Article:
The Post-Pandemic Labor Market – What Changes Are In Store?

Preparing for the postpandemic economy and labor market

"The key to any sustained recovery will depend on Main Street's resilience. After all, consumers are 70% of the economy and small businesses create over 50% of jobs." - Nela Richardson, Chief Economist at ADP

The impact of COVID-19 on the labor market was simply unprecedented. Economic shutdowns, strict limits on international travel and entire companies moving to remote work were just a few of the dramatic changes. As we (hopefully) approach the final stages of the pandemic, it's time to start thinking how the economy could adjust going forward.

To help sort through the noise, we'll be talking every month with Nela Richardson, Chief Economist at ADP, to discuss the most important economic trends of the day. She spoke with us last week for our first segment, with her initial thoughts on the post-pandemic labor market.

Q. What changes did we see in the labor market in 2020 that may last beyond the pandemic?

Richardson: "This is a critical question, because everyone wants to know what's temporary and what's persistent with the labor market. I know everyone wants to put a fork on in 2020 and call it a done deal, but there's still a little bit more.

But we can start with one of the good things that may come out of 2020, which is more tolerance for flexibility in the workplace. I don't think that's changing. We might not stay at 100% remote, but gone are the days when employers say an absolute no to remote work that we now know can be done from home. I remember hearing once about a company training video where they said the only excuse for not coming into the office was if a tree fell on your house, blocking you from leaving. I think that mindset is over.

The second positive change is we're seeing a more consistent focus on the health and wellbeing of workers. The knowledge that you need a healthy workforce to have a productive business is going to be ingrained in corporate culture in a way that it hasn't in the past.

We also saw social events, the protests tied to the murder of George Floyd, and the recognition that COVID-19 had hit some communities harder than others, especially African Americans, people of color and women. There was a bigger response from corporate America in support of a more diverse and inclusive workforce than I've seen in my entire career. I don't think that momentum dies in 2020.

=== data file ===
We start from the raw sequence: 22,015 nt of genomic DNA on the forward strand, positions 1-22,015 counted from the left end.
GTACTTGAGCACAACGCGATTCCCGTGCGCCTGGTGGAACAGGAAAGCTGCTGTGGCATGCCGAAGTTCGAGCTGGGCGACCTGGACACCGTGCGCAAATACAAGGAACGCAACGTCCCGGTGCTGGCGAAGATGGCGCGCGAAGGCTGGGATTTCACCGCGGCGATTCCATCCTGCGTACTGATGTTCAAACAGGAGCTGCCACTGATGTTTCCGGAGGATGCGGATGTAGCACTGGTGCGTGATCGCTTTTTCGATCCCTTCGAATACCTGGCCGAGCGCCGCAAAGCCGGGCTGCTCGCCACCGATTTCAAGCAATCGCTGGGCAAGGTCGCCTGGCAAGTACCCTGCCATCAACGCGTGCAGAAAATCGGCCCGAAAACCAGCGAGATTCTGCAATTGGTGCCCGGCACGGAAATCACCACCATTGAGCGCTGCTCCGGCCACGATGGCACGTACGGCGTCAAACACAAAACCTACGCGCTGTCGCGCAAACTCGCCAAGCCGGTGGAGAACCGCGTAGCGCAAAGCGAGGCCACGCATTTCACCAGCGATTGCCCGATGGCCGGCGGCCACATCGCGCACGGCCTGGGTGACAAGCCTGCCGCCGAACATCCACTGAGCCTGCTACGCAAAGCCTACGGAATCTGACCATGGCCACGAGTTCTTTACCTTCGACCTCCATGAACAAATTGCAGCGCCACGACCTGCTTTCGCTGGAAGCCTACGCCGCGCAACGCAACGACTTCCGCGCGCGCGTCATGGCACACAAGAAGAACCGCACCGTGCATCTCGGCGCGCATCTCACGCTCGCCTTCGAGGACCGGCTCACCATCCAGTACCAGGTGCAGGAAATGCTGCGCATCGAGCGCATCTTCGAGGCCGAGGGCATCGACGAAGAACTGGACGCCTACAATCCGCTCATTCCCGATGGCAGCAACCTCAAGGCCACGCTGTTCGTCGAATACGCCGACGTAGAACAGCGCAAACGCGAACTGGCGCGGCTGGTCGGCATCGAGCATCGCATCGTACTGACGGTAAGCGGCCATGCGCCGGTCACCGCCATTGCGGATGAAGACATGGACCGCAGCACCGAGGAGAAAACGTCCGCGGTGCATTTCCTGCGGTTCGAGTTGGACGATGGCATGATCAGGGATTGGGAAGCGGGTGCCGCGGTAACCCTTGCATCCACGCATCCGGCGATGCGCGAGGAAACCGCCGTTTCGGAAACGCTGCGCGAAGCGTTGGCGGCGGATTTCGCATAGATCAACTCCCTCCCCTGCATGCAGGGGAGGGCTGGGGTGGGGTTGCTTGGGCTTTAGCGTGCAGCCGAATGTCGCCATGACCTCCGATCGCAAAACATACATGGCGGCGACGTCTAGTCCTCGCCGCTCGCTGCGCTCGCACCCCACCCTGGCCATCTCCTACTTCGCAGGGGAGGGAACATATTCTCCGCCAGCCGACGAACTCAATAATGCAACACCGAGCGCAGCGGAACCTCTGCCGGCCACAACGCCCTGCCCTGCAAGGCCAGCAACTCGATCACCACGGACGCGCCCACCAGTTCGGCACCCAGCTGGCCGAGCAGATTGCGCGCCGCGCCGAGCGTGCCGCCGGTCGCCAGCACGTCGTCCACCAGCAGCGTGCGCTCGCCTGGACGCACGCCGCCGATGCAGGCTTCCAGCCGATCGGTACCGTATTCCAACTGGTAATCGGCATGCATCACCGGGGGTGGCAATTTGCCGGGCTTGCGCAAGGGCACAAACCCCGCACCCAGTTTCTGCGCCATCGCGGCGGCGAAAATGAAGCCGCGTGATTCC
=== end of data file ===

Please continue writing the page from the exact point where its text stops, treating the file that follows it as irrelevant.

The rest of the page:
Above: Nela Richardson in MainStreet Macro, Ep. 1

There were, of course, downsides. Ten million people who had a job last February still don't have a job now. Most of these workers were in low-income jobs in the service sector, particularly in the leisure and hospitality industries. There's a risk that this scarring could be permanent, as the longer someone's out of the workforce, the harder it is to get back in.

According to ADP data, the workers who were most impacted are the very young and the very old. For younger workers, research shows that if you start out in a bad job market, you may never regain that lost momentum and earning potential. On the other end, who knows if these older workers, with their skills and knowledge, will ever come back.

Women have also been impacted much more than men because of the types of jobs they take on and family responsibilities that have taken them out of the workforce at four times the rate of men. These are the parts of the labor market the government can help with thoughtful and targeted policy."

Q. What has surprised you about the labor market during the COVID-19 crisis?

Richardson: "I was surprised how quickly the unemployment rate dropped, from the high of 14% down to just 6.7% in December. In the financial crisis, it approached 10% and took three years to recover back to below 8%. This time, the recovery took months. The government stimulus and action from the Federal Reserve allowed a lot of firms to bring back workers.

The downside of this fast recovery is that it gave a false optimism that those gains could continue indefinitely. We thought if we turned on the lights, everything would come back to normal. Given that we saw job losses in December, it's a signal that nothing in this economy is automatic, especially if the global health event is still surging.